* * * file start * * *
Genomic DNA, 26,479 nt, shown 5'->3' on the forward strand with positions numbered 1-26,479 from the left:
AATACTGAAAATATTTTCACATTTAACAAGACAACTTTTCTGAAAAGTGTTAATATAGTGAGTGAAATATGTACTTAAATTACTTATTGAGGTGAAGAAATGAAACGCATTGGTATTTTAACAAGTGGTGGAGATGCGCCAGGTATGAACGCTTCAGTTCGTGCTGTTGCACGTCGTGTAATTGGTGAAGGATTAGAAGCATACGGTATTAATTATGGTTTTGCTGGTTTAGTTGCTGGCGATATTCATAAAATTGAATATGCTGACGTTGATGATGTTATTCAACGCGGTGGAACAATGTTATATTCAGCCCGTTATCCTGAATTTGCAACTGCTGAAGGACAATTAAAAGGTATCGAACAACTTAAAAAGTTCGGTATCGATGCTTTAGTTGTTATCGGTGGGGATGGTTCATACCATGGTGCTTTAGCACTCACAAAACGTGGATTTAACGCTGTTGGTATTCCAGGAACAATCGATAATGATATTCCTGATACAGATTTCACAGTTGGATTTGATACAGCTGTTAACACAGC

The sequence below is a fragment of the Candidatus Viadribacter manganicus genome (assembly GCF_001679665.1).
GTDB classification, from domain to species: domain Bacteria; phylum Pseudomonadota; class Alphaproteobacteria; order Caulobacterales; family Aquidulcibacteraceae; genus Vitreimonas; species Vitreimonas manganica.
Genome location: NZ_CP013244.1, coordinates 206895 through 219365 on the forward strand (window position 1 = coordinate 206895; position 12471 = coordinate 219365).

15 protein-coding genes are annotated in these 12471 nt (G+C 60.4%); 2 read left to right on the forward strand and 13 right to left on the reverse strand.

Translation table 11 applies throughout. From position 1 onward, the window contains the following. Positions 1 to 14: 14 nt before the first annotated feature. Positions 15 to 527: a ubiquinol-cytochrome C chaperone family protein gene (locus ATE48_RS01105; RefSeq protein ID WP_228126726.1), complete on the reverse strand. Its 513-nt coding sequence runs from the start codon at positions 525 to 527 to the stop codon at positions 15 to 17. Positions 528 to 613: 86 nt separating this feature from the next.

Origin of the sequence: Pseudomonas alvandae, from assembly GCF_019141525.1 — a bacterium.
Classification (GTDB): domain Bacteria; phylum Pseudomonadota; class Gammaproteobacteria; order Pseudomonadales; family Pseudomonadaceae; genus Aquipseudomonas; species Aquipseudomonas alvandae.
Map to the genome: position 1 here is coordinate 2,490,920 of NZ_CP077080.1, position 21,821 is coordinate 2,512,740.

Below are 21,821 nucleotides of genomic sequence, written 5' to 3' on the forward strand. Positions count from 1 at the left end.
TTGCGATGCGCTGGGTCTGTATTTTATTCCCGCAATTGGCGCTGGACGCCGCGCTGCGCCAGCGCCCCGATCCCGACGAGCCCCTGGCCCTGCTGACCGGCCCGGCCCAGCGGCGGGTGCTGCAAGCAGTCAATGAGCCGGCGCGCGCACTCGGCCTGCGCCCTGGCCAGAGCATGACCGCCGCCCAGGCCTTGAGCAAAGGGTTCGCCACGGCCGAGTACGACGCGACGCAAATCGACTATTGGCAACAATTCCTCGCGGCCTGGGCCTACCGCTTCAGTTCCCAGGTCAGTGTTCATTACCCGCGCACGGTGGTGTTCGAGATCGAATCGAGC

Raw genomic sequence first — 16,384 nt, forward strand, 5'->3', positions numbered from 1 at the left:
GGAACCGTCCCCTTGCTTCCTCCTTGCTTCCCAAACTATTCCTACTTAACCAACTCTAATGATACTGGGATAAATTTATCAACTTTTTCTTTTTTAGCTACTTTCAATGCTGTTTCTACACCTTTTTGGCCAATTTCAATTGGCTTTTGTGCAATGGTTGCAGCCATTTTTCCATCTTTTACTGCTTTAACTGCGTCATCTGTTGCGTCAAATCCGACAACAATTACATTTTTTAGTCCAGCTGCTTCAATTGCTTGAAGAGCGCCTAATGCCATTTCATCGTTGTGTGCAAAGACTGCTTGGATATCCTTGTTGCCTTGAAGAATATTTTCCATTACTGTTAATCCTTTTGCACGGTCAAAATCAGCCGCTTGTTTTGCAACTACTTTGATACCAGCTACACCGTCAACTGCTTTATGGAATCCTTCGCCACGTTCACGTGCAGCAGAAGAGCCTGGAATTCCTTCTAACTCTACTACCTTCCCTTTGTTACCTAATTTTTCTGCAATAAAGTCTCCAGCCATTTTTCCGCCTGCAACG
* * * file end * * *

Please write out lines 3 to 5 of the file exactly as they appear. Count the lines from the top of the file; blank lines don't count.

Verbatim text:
The sequence below is a fragment of the Candidatus Viadribacter manganicus genome (assembly GCF_001679665.1).
GTDB classification, from domain to species: domain Bacteria; phylum Pseudomonadota; class Alphaproteobacteria; order Caulobacterales; family Aquidulcibacteraceae; genus Vitreimonas; species Vitreimonas manganica.
Genome location: NZ_CP013244.1, coordinates 206895 through 219365 on the forward strand (window position 1 = coordinate 206895; position 12471 = coordinate 219365).